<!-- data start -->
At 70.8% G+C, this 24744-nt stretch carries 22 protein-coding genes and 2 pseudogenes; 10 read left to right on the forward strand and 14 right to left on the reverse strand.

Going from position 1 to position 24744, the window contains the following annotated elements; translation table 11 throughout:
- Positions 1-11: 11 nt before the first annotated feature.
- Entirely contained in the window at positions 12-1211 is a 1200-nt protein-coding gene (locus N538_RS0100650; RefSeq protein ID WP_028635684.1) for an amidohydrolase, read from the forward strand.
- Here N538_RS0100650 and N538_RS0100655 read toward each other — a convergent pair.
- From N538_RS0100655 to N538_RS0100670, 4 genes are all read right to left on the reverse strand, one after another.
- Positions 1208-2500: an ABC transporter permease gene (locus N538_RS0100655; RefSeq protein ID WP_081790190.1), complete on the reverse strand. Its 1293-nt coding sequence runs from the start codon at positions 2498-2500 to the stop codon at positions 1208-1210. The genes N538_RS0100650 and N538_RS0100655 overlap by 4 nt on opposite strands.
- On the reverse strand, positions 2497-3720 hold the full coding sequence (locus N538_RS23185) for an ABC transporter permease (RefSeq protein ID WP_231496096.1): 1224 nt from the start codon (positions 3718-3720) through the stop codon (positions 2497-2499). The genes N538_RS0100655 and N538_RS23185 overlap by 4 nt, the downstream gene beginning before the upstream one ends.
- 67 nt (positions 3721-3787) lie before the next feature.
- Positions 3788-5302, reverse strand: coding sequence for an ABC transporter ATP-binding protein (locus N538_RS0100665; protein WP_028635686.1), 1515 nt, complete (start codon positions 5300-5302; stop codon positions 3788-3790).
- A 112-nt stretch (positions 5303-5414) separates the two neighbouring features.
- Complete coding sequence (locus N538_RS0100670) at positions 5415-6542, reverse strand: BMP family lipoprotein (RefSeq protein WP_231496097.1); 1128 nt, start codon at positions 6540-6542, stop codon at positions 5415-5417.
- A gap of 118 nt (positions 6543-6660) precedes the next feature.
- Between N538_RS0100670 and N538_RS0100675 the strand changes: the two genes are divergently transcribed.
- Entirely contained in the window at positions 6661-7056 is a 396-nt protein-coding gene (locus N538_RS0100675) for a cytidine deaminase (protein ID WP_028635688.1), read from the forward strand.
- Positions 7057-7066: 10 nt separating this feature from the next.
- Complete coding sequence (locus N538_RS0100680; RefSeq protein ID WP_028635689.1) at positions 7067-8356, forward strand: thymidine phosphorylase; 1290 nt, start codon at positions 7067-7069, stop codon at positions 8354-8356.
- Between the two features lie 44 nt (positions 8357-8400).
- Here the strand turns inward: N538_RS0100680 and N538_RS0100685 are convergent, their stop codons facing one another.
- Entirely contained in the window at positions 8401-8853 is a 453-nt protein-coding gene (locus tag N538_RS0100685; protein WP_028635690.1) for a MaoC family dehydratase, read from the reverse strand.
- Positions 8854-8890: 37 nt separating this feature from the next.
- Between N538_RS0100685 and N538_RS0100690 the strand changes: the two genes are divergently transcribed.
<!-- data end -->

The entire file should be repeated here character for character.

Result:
At 70.8% G+C, this 24744-nt stretch carries 22 protein-coding genes and 2 pseudogenes; 10 read left to right on the forward strand and 14 right to left on the reverse strand.

Going from position 1 to position 24744, the window contains the following annotated elements; translation table 11 throughout:
- Positions 1-11: 11 nt before the first annotated feature.
- Entirely contained in the window at positions 12-1211 is a 1200-nt protein-coding gene (locus N538_RS0100650; RefSeq protein ID WP_028635684.1) for an amidohydrolase, read from the forward strand.
- Here N538_RS0100650 and N538_RS0100655 read toward each other — a convergent pair.
- From N538_RS0100655 to N538_RS0100670, 4 genes are all read right to left on the reverse strand, one after another.
- Positions 1208-2500: an ABC transporter permease gene (locus N538_RS0100655; RefSeq protein ID WP_081790190.1), complete on the reverse strand. Its 1293-nt coding sequence runs from the start codon at positions 2498-2500 to the stop codon at positions 1208-1210. The genes N538_RS0100650 and N538_RS0100655 overlap by 4 nt on opposite strands.
- On the reverse strand, positions 2497-3720 hold the full coding sequence (locus N538_RS23185) for an ABC transporter permease (RefSeq protein ID WP_231496096.1): 1224 nt from the start codon (positions 3718-3720) through the stop codon (positions 2497-2499). The genes N538_RS0100655 and N538_RS23185 overlap by 4 nt, the downstream gene beginning before the upstream one ends.
- 67 nt (positions 3721-3787) lie before the next feature.
- Positions 3788-5302, reverse strand: coding sequence for an ABC transporter ATP-binding protein (locus N538_RS0100665; protein WP_028635686.1), 1515 nt, complete (start codon positions 5300-5302; stop codon positions 3788-3790).
- A 112-nt stretch (positions 5303-5414) separates the two neighbouring features.
- Complete coding sequence (locus N538_RS0100670) at positions 5415-6542, reverse strand: BMP family lipoprotein (RefSeq protein WP_231496097.1); 1128 nt, start codon at positions 6540-6542, stop codon at positions 5415-5417.
- A gap of 118 nt (positions 6543-6660) precedes the next feature.
- Between N538_RS0100670 and N538_RS0100675 the strand changes: the two genes are divergently transcribed.
- Entirely contained in the window at positions 6661-7056 is a 396-nt protein-coding gene (locus N538_RS0100675) for a cytidine deaminase (protein ID WP_028635688.1), read from the forward strand.
- Positions 7057-7066: 10 nt separating this feature from the next.
- Complete coding sequence (locus N538_RS0100680; RefSeq protein ID WP_028635689.1) at positions 7067-8356, forward strand: thymidine phosphorylase; 1290 nt, start codon at positions 7067-7069, stop codon at positions 8354-8356.
- Between the two features lie 44 nt (positions 8357-8400).
- Here the strand turns inward: N538_RS0100680 and N538_RS0100685 are convergent, their stop codons facing one another.
- Entirely contained in the window at positions 8401-8853 is a 453-nt protein-coding gene (locus tag N538_RS0100685; protein WP_028635690.1) for a MaoC family dehydratase, read from the reverse strand.
- Positions 8854-8890: 37 nt separating this feature from the next.
- Between N538_RS0100685 and N538_RS0100690 the strand changes: the two genes are divergently transcribed.